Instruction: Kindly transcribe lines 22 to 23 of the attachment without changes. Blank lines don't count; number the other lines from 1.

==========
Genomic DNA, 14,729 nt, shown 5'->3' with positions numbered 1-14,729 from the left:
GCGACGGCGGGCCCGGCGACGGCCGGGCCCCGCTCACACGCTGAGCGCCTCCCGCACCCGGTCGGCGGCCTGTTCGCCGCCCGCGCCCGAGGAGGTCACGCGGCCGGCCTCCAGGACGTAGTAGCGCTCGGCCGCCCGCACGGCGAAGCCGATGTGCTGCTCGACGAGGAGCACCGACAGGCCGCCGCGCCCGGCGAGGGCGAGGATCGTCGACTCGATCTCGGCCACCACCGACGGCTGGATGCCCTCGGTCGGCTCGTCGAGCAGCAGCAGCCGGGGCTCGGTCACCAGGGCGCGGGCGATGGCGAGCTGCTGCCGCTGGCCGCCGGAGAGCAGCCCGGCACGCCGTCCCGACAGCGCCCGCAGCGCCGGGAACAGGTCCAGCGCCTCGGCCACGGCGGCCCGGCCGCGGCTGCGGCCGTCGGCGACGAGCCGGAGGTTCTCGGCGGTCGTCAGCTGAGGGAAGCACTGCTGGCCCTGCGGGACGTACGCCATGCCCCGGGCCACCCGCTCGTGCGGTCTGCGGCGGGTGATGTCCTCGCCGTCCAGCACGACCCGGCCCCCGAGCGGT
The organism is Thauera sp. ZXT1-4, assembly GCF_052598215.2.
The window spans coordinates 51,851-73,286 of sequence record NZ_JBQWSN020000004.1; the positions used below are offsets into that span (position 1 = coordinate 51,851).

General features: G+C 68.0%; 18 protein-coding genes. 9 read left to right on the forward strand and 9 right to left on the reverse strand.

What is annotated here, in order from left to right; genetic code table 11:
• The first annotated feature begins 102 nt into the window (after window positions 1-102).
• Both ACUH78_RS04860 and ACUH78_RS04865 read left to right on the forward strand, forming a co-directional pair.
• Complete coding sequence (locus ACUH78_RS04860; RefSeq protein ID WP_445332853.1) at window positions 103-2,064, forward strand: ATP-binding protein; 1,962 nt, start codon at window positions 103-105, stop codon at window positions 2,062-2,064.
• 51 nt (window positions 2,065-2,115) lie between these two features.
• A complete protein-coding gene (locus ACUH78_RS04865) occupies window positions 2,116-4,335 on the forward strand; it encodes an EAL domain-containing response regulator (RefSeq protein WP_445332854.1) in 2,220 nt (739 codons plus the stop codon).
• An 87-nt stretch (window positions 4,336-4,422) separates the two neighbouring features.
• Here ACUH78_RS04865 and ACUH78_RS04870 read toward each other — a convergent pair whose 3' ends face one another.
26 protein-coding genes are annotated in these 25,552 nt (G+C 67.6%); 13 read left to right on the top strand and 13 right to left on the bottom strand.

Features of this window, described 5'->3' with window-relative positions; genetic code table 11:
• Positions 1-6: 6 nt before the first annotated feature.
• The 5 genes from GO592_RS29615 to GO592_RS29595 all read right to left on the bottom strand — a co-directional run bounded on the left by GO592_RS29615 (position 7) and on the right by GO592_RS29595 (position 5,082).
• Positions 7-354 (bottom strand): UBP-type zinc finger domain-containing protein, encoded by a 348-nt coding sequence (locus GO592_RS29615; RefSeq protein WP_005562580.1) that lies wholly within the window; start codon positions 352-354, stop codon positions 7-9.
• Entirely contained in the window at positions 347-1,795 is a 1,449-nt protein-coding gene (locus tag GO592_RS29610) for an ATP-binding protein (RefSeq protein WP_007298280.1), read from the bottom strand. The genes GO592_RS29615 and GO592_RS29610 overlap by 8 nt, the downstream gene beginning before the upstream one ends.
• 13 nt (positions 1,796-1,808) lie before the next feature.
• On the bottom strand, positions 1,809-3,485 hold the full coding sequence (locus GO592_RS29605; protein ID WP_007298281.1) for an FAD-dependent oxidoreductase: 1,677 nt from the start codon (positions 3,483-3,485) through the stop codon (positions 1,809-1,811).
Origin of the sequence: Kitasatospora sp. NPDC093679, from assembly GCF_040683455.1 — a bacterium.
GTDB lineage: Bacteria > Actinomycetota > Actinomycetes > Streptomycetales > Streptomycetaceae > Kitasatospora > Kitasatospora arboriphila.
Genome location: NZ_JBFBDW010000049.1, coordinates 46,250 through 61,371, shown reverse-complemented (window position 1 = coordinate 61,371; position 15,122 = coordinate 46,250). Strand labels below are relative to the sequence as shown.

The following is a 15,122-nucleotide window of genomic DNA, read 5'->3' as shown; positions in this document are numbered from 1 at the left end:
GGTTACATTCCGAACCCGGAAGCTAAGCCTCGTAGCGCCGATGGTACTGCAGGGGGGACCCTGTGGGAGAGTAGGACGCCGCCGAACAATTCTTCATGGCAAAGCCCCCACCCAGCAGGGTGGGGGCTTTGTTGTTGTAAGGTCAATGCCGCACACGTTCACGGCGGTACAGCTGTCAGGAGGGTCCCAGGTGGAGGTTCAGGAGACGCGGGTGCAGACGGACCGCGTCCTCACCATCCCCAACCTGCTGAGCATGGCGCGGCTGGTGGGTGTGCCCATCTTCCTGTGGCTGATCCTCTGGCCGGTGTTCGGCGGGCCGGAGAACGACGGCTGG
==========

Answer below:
Origin of the sequence: Kitasatospora sp. NPDC093679, from assembly GCF_040683455.1 — a bacterium.
GTDB lineage: Bacteria > Actinomycetota > Actinomycetes > Streptomycetales > Streptomycetaceae > Kitasatospora > Kitasatospora arboriphila.